• Health
  • Parenting
  • Safety

Check those smoke alarms — and 10 other life-saving tips

  • Posted
iStock-640029484
  • For the best protection, install smoke alarms on every level of your home and in every sleeping area.
  • Teach kids never to play with matches, lighters or fireworks.
  • Create and practice a home fire escape plan with two ways out of your home in case of a fire. Use a watch to time how fast your family gets out.
  • Children should know how to respond to the sound of a smoke alarm. Teach them to get low and get out when they hear it.
  • Use common sense in the kitchen. Limit distractions when cooking and don't leave a hot oven or stove top unattended.
  • Make sure your home has a carbon monoxide alarm. As with smoke alarms, install a carbon monoxide alarm on every level of your home, especially near sleeping areas, and keep them away from fuel-burning appliances.
  • Carbon monoxide alarms are not substitutes for smoke alarms, and vice versa. Combination smoke and carbon monoxide alarms are available.
  • Don't use a grill or generator inside your home, garage or by a window.
  • If you need a warm vehicle, remove it from the garage immediately after starting it. Don't leave an engine running inside a garage.
  • If using a gasoline-powered device, store gasoline in a locked location where children cannot get to it. Keep only small quantities in an approve container that has child safety features.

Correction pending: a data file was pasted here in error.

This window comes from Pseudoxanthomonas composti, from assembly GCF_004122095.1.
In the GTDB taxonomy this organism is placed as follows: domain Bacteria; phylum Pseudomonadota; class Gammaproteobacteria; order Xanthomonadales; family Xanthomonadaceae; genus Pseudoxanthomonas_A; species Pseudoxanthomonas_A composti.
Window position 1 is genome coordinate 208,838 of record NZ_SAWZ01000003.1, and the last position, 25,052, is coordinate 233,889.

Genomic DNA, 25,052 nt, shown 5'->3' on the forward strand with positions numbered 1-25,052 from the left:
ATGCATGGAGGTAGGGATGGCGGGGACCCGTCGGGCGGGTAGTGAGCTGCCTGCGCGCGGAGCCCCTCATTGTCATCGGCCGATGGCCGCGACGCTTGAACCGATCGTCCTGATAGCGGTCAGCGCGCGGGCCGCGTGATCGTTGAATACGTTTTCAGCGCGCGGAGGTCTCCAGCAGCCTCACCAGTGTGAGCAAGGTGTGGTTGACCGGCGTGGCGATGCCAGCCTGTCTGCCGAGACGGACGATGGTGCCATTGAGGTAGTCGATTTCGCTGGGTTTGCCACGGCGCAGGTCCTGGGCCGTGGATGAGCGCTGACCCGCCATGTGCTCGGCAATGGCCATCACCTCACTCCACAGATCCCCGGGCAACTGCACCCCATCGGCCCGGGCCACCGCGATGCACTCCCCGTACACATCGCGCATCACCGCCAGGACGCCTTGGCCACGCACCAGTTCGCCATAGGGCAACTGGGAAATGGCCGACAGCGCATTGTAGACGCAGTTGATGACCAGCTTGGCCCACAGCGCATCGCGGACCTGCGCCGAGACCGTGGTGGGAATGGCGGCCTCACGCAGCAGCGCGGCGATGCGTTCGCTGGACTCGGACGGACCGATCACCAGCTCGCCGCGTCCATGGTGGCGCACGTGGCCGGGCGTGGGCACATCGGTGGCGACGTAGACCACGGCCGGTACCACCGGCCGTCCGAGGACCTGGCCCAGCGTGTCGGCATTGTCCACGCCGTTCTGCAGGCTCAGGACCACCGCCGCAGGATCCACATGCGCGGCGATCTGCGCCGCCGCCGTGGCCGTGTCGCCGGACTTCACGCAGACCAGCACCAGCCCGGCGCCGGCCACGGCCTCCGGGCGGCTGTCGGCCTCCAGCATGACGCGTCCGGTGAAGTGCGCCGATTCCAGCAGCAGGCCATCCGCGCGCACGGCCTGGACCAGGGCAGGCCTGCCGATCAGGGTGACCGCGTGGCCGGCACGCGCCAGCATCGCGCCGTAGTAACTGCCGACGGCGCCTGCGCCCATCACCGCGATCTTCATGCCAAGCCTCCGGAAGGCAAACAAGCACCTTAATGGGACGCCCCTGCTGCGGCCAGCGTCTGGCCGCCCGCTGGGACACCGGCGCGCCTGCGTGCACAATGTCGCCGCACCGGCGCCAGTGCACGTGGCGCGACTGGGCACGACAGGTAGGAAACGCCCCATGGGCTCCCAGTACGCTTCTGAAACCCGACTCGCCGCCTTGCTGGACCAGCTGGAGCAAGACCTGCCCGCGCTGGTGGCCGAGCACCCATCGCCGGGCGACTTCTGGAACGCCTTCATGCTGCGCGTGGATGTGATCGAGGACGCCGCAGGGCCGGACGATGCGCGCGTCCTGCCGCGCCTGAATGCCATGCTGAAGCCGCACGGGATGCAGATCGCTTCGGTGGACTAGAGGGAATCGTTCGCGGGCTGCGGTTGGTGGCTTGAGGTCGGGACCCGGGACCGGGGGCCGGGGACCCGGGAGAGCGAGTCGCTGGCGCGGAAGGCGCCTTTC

• Keep gasoline away from any source of heat, spark or flame. Even common household appliances, such as water heaters and clothes dryers, can stat a gasoline fire. Be sure to store your gasoline safely.

SOURCES:

Back to listing

For a listing of all resources, click here.
Additional Resources
You May Also Enjoy
  • Kitchen poses a unique risk to kids

    The kitchen tends to bring friends and families together. However, there are still many hazards in a kitchen. Here's how to keep everyone safe from burns and scalds in the kitchen.

  • Hidden dangers - button batteries

    Button batteries power everything from remote controls to singing greeting cards. Often smaller than a quarter, these increasingly popular batteries can be deadly if swallowed.

  • Tips on babyproofing your home

    • What are the best ways to prepare your home and life for a baby? • What are challenges facing today’s Palm Beach County parents? • Where can parents get supplies and gear if they’re on a tight budget?